This is John H Kleschinsky's Typepad Profile.
Join Typepad and start following John H Kleschinsky's activity
Join Now!
Already a member? Sign In
John H Kleschinsky
Recent Activity
Hi David, Thank you for reading The BASIS and for providing some thoughtful feedback on my review. I’m going to do my best to reply to each comment in order. I agree with the authors that although these are distinct forms of treatment, extended-release naltrexone being an antagonist and buprenorphine being a partial agonist the comparative data will be helpful to the field. It is worth noting that extended release naltrexone has already been compared to placebo and to treatment as usual. You are correct in pointing out varying induction protocols as a study limitation. I hope that limitation and the overall findings raises awareness about the need for the use of evidence-based strategies for induction. They assessed relapse at any point after day 20 post-randomization. They defined relapse as the use of non-study opioids. Participants were identified as having relapsed if any of the following occurred: a positive screen for non-study opioids on a urine test or failure to provide urine for screening; 7 consecutive days of self-reported non-study opioid use; or 4 consecutive weeks with any non-study opioid use. To your specific question about naltrexone patient relapse, I think both types of relapse are captured based on my reading of how they assessed for relapse. I’m glad to see you went back to the source materials for this study review. We make sure to include a link to at least the abstract, and where available the full publicly available article for those who want to dig deeper into the studies that we review at The BASIS. For the sake of brevity, we try to focus on one or two findings from each study. For this review I chose to focus on induction challenges and relapse with a focus on the intention-to-treat analysis (including in the analysis those who relapsed during induction) and not the per-protocol analysis (removing from analysis those that relapsed during induction) that you highlighted. Reason being, I was interested to report on induction in a community setting with these two treatment options. What I’ve seen and heard about extended-release naltrexone in the past focused on treatment in the criminal justice system, which is a more controlled setting. The title and study are framed, to borrow a phrase from a colleague, as a horse-race. That’s probably not the most constructive way to think about it, which gets back to one of your earlier comments. Having reviewed this article and read your comments, I believe both have a role to play in treating an opioid use disorder. However, we cannot ignore the fact that the extended-release naltrexone group experienced four and a half times as many incomplete inductions compared to the buprenorphine-naloxone group. I believe it is fair to include those in the analysis assessing effectiveness of each drug. Look forward to reading more of our perspective David. Thanks - John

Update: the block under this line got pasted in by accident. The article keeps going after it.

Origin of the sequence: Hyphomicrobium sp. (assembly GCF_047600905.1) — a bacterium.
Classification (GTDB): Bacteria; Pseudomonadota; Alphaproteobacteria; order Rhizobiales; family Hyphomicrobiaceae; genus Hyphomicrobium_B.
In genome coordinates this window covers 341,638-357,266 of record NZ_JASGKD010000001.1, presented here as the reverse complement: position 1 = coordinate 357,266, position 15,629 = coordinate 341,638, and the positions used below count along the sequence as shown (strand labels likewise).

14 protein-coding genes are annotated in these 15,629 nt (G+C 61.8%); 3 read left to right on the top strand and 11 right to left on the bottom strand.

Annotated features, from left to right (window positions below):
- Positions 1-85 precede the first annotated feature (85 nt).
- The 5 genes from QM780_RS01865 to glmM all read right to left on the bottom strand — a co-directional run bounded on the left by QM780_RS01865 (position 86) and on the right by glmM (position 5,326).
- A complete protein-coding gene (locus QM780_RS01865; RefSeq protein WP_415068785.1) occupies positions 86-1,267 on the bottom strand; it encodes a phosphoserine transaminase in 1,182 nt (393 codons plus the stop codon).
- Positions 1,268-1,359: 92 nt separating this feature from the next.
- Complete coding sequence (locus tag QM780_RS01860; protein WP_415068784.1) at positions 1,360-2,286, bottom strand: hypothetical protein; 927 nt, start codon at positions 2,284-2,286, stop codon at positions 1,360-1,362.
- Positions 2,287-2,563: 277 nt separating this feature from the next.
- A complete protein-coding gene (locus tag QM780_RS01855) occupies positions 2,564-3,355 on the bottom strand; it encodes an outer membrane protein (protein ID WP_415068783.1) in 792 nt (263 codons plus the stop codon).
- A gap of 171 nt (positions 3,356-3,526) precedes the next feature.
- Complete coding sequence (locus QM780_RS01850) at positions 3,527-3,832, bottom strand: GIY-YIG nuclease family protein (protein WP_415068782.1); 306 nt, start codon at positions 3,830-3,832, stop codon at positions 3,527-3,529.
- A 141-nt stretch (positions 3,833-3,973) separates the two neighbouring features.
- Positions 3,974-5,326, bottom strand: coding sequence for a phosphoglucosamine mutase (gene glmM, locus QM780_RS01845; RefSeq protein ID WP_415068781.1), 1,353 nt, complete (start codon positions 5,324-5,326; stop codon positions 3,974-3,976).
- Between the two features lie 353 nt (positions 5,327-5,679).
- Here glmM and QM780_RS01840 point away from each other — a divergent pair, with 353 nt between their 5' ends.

John H Kleschinsky is now following The Typepad Team
Dec 4, 2015